Words by: Simon Difford
Gentian liqueurs tend to be bright yellow and taste on the bitter side of bittersweet. As the name suggests, their flavour comes from an infusion and distillation of gentian root, usually the yellow gentian (Gentiana lutea) variety, although the roots of blue Hungarian (Gentiana pannonica) red gentian (Gentiana purpurea) and spotted gentian (Gentiana punctata) may also be used.
Gentian grows in Europe's mountainous regions: the Alps, the Massif Central the Jura, the Pyrenees and the Vosges, but yellow gentian is mainly harvested in the Massif Central, particularly in the Auvergne region.
The harvesting of wild gentian is strictly controlled so most of the gentian used in beverage production is specifically cultivated. It takes seven to ten years after planting for gentian to reach sufficient maturity for harvesting. In France, the harvesters are traditionally called Gençanaïres and use special fork known as Devil's Pitchfork.
Gentian liqueurs originated in France in 1885 and continue to be a popular French aperitif, traditionally served over ice with freshly squeezed lemon juice.
Gentian liqueurs are increasingly being used as an interesting flavouring and bittering ingredient in cocktails. We have a growing collection of gentian liqueur cocktails on Difford's Guide and if you have a particularly good cocktail using gentian then please email your recipe to email@example.com
Made by macerating gentian roots in grape neutral alcohol and this maceration is then double-distilled and blended with herbs and other botanicals that have also been macerated. The blend is aged in well-seasoned casks for 18 months. Clean, aromatic gentian.
Inspired by Gaetan Picon’s amer (bitters) first produced in 1837, Golden Moon says they have “recreated his original manufacturing processes and acquired the original type of ingredients used by the legendary distiller.” Golden Moon Amer dit Picon was first released in July 2013. Zesty orange, quinine, balsa wood, sweet almond and pecan pie with cold tea, stewed plums, figs, cinnamon, nutmeg and faint mocha coffee.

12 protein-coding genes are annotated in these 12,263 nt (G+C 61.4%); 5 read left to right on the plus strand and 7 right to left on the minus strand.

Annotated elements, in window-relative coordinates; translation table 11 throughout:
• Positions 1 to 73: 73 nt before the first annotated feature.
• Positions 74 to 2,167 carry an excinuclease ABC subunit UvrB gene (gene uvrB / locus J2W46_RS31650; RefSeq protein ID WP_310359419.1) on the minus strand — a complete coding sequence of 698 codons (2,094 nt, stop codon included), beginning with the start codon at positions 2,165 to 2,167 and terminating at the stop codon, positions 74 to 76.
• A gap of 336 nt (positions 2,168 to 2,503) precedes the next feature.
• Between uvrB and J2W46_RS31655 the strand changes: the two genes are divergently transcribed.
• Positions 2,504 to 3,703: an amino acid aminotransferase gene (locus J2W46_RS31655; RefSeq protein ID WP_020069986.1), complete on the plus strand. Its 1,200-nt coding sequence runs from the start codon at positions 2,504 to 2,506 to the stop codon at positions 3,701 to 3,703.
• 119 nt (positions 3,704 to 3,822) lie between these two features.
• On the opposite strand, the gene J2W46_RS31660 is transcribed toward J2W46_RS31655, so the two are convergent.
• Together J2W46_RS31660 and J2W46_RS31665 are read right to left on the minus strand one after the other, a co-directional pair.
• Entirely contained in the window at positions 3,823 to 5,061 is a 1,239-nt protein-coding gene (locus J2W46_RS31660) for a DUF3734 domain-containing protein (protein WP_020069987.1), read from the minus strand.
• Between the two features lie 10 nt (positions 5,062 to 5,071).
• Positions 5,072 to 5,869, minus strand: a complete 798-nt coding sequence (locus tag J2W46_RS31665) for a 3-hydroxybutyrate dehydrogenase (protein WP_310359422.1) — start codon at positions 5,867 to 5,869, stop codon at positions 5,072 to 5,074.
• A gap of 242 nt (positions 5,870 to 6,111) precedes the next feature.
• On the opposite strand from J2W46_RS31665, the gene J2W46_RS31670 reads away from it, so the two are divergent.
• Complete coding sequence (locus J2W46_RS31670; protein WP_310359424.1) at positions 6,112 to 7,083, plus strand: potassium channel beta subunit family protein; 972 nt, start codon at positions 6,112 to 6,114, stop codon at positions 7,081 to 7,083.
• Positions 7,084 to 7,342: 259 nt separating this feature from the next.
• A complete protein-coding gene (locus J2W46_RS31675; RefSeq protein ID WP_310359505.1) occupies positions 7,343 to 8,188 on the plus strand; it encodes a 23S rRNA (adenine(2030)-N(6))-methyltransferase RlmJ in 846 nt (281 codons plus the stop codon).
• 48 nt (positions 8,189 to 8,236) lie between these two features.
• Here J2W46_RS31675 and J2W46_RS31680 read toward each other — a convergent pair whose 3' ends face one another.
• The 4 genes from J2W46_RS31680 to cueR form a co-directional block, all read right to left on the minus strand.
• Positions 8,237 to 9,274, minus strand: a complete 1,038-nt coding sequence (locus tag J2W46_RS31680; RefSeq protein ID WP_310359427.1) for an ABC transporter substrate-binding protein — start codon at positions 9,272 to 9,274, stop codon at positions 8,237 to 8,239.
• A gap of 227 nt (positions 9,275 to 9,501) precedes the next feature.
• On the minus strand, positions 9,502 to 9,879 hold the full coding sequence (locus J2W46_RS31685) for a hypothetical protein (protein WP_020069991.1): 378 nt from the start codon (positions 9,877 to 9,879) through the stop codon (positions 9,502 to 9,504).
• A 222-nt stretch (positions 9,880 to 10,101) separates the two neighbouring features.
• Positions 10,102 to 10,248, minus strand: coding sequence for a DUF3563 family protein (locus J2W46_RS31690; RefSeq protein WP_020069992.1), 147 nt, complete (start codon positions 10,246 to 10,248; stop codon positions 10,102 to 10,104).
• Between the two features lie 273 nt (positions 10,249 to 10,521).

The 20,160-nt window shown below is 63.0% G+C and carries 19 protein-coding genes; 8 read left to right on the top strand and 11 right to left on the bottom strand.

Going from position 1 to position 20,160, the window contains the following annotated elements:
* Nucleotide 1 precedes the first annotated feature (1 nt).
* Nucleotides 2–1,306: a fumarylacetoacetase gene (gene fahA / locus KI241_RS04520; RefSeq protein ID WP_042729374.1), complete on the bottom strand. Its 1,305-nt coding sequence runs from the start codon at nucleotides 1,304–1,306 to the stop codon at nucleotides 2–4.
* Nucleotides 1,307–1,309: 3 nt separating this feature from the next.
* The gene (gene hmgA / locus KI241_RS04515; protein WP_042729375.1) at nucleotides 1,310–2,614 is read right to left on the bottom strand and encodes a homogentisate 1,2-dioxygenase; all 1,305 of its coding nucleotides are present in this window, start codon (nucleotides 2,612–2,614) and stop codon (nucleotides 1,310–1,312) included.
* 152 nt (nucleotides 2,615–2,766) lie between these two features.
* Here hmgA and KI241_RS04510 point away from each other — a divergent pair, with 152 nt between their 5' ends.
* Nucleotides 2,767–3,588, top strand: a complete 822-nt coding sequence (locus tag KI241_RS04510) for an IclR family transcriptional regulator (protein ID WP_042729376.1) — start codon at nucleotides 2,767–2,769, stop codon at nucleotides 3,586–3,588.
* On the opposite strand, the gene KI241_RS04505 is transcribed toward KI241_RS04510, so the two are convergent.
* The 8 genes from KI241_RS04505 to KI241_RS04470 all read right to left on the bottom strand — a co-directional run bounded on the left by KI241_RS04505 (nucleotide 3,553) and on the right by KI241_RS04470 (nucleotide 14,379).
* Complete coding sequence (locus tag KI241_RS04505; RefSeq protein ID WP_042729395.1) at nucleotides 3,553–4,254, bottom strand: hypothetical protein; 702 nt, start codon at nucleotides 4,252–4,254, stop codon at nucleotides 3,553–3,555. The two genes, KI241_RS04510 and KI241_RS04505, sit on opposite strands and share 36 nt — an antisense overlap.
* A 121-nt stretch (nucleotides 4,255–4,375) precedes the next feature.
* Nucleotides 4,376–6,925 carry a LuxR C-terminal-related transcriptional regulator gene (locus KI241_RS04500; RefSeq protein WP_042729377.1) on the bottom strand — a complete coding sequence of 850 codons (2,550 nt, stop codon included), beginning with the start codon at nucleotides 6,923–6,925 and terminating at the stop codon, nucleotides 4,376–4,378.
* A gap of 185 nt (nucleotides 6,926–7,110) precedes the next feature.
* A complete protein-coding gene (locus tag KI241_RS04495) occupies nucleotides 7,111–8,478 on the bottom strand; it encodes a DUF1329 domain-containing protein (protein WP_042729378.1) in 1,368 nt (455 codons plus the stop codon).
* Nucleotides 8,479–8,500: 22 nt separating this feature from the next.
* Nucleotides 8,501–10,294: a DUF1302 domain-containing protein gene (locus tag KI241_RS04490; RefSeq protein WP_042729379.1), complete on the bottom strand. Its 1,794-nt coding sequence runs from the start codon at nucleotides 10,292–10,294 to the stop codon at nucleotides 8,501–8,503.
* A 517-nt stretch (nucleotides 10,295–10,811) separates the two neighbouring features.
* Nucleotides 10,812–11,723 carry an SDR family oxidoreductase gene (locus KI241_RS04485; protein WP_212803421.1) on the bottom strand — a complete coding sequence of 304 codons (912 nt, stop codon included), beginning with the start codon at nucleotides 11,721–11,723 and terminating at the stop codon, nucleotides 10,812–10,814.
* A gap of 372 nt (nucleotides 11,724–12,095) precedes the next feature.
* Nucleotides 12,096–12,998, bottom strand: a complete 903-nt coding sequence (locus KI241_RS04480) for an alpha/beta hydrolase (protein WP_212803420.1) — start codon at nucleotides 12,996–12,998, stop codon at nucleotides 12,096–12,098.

In 1921 Emile Refouvelet established a delicatessen in the French town of Riom-ès-Montagnes and started to experiment with the plants growing in the surrounding countryside. After a year of formulating, in 1929, he started selling this gentian flavoured aperitif in his store. Ground turmeric, cardamom and orange zest with menthol pine and eucalyptus.
This slightly bitter aperitif was created in 1885 and launched in 1889 by its creator Fernand Moureaux. Gentian roots are macerated in alcohol for several years and this maceration is then double-distilled and blended with herbs and other botanicals that have also been macerated. Dusty turmeric, juniper, dried powdered orange zest with menthol pine and eucalyptus.
Amer Picon is made with fresh and dried orange peel macerated in neutral alcohol and then distilled. Dried gentian roots and quinquina are macerated separately. These two base flavoured spirits are then blended together along with sugar and caramel. Zesty orange and quinine with faint mocha coffee.
A bright yellow and bittersweet liqueur digestive made by the maceration and distillation of gentian. Pronounced 'Sal-Err' (the last 's' is not pronounced)an named after the small town of Salers, famous for the cultivation of gentian (with which this product is flavoured).
Showing results per page